“The password you have entered isn’t correct. Please try again.”
A message that doesn’t fail to cause a sinking feeling in even the strongest of stomachs.
Forgetting a password is easily done and is not by any means limited to the forgetful of the population. These days we are hyper-conscious of password security. Trying to remember which password we have used for which account is one thing, but we are often faced with the additional challenge of trying to remember where we put the random capital letters and special characters.
Becoming locked out of a personal account elicits dread, and often the tedious process of reliving our childhood to remember the names of long dead but not forgotten pets, and jumping through a multitude of other hoops in order to verify that we are in actual fact ourselves, who have just forgotten the all-important password.
But becoming locked out of a business account is so much worse – simply by principle, the security is often much higher – so getting back in is not so easy.
Passwords are a gateway to corporate data and are always under risk of cyber-attacks. Protective measures against these potential attacks are a high priority and can often result in increasingly complex password rules, guidelines and structures. Rules that dictate the minimum length, complexity and types of characters used are commonplace. Additional guidelines can influence how often they are changed, used and even stored all to maintain the integrity of the information they protect. Typically, a corporate password policy will define strong passwords as long, complex, never before used and changed periodically. All ingredients for a password that can be easily forgotten by an end-user.
Forgotten passwords and frozen accounts are an inescapable occurrence within Enterprise organisations, with the resulting impact and cost being significant.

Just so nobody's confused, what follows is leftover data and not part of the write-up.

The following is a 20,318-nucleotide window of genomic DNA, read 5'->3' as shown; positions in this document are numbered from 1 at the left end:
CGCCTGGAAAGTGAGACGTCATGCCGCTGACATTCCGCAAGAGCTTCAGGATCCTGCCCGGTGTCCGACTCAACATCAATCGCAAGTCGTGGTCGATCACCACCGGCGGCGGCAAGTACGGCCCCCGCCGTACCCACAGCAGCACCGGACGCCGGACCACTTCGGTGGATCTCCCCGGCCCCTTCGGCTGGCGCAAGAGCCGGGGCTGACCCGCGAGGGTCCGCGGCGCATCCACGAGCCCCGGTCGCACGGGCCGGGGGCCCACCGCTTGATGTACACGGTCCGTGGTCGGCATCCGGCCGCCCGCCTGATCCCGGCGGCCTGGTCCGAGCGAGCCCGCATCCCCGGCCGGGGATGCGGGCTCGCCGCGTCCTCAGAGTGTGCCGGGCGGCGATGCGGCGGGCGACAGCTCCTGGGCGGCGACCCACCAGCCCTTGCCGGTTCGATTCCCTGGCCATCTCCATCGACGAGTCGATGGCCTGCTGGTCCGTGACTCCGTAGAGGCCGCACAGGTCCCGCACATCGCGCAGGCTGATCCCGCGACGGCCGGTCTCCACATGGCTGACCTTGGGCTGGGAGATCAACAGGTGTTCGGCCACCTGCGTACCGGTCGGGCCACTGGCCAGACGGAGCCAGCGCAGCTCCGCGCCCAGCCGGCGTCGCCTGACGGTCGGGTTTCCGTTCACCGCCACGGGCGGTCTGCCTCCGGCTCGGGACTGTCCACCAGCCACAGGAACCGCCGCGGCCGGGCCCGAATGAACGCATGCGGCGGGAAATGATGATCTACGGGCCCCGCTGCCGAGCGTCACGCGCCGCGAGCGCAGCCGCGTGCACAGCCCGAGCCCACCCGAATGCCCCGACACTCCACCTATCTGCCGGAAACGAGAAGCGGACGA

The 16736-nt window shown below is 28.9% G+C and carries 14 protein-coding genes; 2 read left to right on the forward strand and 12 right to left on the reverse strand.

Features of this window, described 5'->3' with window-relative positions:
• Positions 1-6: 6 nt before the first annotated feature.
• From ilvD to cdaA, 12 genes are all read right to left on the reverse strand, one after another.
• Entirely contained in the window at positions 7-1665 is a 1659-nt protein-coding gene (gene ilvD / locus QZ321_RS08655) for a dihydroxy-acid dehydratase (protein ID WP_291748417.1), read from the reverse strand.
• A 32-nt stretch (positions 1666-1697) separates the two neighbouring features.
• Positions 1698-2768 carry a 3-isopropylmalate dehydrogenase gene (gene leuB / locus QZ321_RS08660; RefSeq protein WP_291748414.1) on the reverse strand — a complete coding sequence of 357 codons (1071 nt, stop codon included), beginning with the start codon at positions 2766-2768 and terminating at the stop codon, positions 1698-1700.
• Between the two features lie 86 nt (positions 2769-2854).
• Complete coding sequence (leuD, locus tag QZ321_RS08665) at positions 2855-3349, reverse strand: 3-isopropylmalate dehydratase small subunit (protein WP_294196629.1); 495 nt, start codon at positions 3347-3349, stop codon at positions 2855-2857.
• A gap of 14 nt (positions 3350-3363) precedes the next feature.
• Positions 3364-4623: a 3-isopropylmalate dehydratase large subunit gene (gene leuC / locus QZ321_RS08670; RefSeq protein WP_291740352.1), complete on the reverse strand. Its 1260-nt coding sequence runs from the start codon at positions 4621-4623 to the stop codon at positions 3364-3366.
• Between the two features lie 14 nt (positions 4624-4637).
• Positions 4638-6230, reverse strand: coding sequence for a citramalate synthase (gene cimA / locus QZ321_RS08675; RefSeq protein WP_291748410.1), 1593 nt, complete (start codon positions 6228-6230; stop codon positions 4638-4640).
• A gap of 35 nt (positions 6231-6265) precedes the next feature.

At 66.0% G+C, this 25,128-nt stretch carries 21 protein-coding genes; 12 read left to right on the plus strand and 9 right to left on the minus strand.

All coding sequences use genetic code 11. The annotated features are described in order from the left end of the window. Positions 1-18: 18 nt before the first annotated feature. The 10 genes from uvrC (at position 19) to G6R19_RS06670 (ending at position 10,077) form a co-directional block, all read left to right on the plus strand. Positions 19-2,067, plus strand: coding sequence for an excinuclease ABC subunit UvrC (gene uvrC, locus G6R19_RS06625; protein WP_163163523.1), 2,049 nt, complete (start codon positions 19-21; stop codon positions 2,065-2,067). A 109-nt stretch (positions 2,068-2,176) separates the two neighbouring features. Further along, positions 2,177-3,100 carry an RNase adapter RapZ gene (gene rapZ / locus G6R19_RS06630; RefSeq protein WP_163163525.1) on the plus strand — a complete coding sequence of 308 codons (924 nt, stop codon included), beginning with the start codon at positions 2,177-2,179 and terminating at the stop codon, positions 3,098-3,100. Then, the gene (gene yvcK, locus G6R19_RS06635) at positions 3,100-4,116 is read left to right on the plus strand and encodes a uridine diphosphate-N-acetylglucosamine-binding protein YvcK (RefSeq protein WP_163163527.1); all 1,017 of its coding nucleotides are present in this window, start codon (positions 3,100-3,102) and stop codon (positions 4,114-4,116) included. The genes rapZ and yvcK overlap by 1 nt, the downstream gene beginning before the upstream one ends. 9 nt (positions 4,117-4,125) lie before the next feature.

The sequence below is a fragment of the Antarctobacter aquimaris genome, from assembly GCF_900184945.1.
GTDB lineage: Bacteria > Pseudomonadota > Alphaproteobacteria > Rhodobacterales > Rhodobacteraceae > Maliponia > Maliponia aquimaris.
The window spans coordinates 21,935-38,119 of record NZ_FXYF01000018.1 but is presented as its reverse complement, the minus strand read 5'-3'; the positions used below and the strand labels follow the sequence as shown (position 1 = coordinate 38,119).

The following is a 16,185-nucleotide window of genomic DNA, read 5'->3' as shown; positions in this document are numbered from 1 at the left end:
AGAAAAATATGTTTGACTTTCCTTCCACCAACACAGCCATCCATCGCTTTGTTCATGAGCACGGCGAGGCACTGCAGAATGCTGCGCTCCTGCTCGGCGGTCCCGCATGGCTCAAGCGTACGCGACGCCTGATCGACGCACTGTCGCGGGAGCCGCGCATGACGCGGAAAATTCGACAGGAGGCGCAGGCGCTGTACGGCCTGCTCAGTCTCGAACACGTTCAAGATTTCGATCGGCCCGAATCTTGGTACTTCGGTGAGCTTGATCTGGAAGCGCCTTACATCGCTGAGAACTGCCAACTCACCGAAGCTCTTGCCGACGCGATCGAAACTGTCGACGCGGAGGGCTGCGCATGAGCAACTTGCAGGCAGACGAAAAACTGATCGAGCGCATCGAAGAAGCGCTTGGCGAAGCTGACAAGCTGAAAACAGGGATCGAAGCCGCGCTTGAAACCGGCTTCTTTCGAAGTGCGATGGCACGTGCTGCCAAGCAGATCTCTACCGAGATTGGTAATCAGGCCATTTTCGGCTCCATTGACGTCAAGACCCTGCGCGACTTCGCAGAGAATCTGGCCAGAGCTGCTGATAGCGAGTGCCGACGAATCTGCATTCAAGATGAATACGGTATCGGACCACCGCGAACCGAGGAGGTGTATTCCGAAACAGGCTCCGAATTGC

Gartner found that between 20-50% of all helpdesk calls are password related, with the time spent on resolving these issues ranging from between 2 and 30 minutes. A password-related issue can be a continual drain on employee and administrative resources. As the productivity of one is stunted for just as long as their access to their account is, the productivity of the tech team is diverted to password resets from other potentially more beneficial IT projects. Forrester found that the cost to an organisation of resetting a password was £50. Multiplying that by the number employees in your organisation, and the typical number of resets in a year, can quickly create some eye watering costs - and that's not factoring in the downtime for end-users, another significant cost.
Passwords as a method of authentication are not going to disappear in the near future and are more likely to grow increasingly complex as organisations look to increase identity assurance for access to corporate data. As complex passwords are here to stay, it's inevitable that end-users will forget them - creating downtime for themselves and cost for IT helpdesks who are required to reset internal passwords, such as Active Directory.
Finding a solution to this problem is often a cause for concern for many organisations. However, the problem can be solved by implementing two measures:
- Remove the need for end-users to manage, type or even know the passwords required to access applications by implementing Single Sign-On
- For the passwords they do have to remember, e.g. Active Directory, implement self-service password reset, enabling end-users to reset their AD password, removing the burden from the IT helpdesk.
Password-related costs for a 1,000 user organisation can amount to around £300,000 each and every year. But, just how much are forgotten passwords and reduced productivity costing your organisation?
Check out the ROI Calculator below to find out how much password-related problems are costing your company. You can download the ROI calculator here or by clicking the Free Download button below.